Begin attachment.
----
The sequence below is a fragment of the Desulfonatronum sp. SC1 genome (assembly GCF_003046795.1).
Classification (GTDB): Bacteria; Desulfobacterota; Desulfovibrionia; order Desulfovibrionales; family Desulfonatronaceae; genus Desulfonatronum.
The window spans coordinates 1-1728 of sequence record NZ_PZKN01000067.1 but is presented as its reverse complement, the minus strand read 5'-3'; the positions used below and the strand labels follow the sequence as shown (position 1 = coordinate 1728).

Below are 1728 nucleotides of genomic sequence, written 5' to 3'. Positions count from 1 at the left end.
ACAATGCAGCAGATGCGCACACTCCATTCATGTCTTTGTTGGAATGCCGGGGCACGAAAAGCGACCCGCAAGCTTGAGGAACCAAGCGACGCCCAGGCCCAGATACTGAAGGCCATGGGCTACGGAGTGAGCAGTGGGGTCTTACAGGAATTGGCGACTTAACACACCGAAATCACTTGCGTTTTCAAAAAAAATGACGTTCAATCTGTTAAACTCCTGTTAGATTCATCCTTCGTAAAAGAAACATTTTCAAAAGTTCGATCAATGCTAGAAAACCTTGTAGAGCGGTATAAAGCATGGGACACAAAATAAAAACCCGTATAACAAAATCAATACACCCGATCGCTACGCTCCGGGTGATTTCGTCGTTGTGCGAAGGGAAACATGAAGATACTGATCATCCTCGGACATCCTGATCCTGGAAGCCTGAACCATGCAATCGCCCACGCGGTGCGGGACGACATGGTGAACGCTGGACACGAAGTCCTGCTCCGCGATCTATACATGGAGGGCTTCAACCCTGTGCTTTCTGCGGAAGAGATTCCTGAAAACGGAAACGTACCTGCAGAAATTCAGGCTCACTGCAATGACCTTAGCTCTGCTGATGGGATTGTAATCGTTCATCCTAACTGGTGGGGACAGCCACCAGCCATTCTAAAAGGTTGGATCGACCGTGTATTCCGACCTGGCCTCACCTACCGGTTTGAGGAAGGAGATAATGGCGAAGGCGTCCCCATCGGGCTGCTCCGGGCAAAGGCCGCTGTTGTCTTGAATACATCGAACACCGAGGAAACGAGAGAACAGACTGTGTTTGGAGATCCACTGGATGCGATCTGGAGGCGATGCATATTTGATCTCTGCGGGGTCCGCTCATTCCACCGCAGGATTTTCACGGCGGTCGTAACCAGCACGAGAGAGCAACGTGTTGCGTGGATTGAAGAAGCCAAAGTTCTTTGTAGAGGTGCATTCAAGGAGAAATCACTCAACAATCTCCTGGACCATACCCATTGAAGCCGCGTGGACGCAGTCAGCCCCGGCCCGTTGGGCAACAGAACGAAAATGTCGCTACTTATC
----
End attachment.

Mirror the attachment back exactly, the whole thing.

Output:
The sequence below is a fragment of the Desulfonatronum sp. SC1 genome (assembly GCF_003046795.1).
Classification (GTDB): Bacteria; Desulfobacterota; Desulfovibrionia; order Desulfovibrionales; family Desulfonatronaceae; genus Desulfonatronum.
The window spans coordinates 1-1728 of sequence record NZ_PZKN01000067.1 but is presented as its reverse complement, the minus strand read 5'-3'; the positions used below and the strand labels follow the sequence as shown (position 1 = coordinate 1728).

Below are 1728 nucleotides of genomic sequence, written 5' to 3'. Positions count from 1 at the left end.
ACAATGCAGCAGATGCGCACACTCCATTCATGTCTTTGTTGGAATGCCGGGGCACGAAAAGCGACCCGCAAGCTTGAGGAACCAAGCGACGCCCAGGCCCAGATACTGAAGGCCATGGGCTACGGAGTGAGCAGTGGGGTCTTACAGGAATTGGCGACTTAACACACCGAAATCACTTGCGTTTTCAAAAAAAATGACGTTCAATCTGTTAAACTCCTGTTAGATTCATCCTTCGTAAAAGAAACATTTTCAAAAGTTCGATCAATGCTAGAAAACCTTGTAGAGCGGTATAAAGCATGGGACACAAAATAAAAACCCGTATAACAAAATCAATACACCCGATCGCTACGCTCCGGGTGATTTCGTCGTTGTGCGAAGGGAAACATGAAGATACTGATCATCCTCGGACATCCTGATCCTGGAAGCCTGAACCATGCAATCGCCCACGCGGTGCGGGACGACATGGTGAACGCTGGACACGAAGTCCTGCTCCGCGATCTATACATGGAGGGCTTCAACCCTGTGCTTTCTGCGGAAGAGATTCCTGAAAACGGAAACGTACCTGCAGAAATTCAGGCTCACTGCAATGACCTTAGCTCTGCTGATGGGATTGTAATCGTTCATCCTAACTGGTGGGGACAGCCACCAGCCATTCTAAAAGGTTGGATCGACCGTGTATTCCGACCTGGCCTCACCTACCGGTTTGAGGAAGGAGATAATGGCGAAGGCGTCCCCATCGGGCTGCTCCGGGCAAAGGCCGCTGTTGTCTTGAATACATCGAACACCGAGGAAACGAGAGAACAGACTGTGTTTGGAGATCCACTGGATGCGATCTGGAGGCGATGCATATTTGATCTCTGCGGGGTCCGCTCATTCCACCGCAGGATTTTCACGGCGGTCGTAACCAGCACGAGAGAGCAACGTGTTGCGTGGATTGAAGAAGCCAAAGTTCTTTGTAGAGGTGCATTCAAGGAGAAATCACTCAACAATCTCCTGGACCATACCCATTGAAGCCGCGTGGACGCAGTCAGCCCCGGCCCGTTGGGCAACAGAACGAAAATGTCGCTACTTATC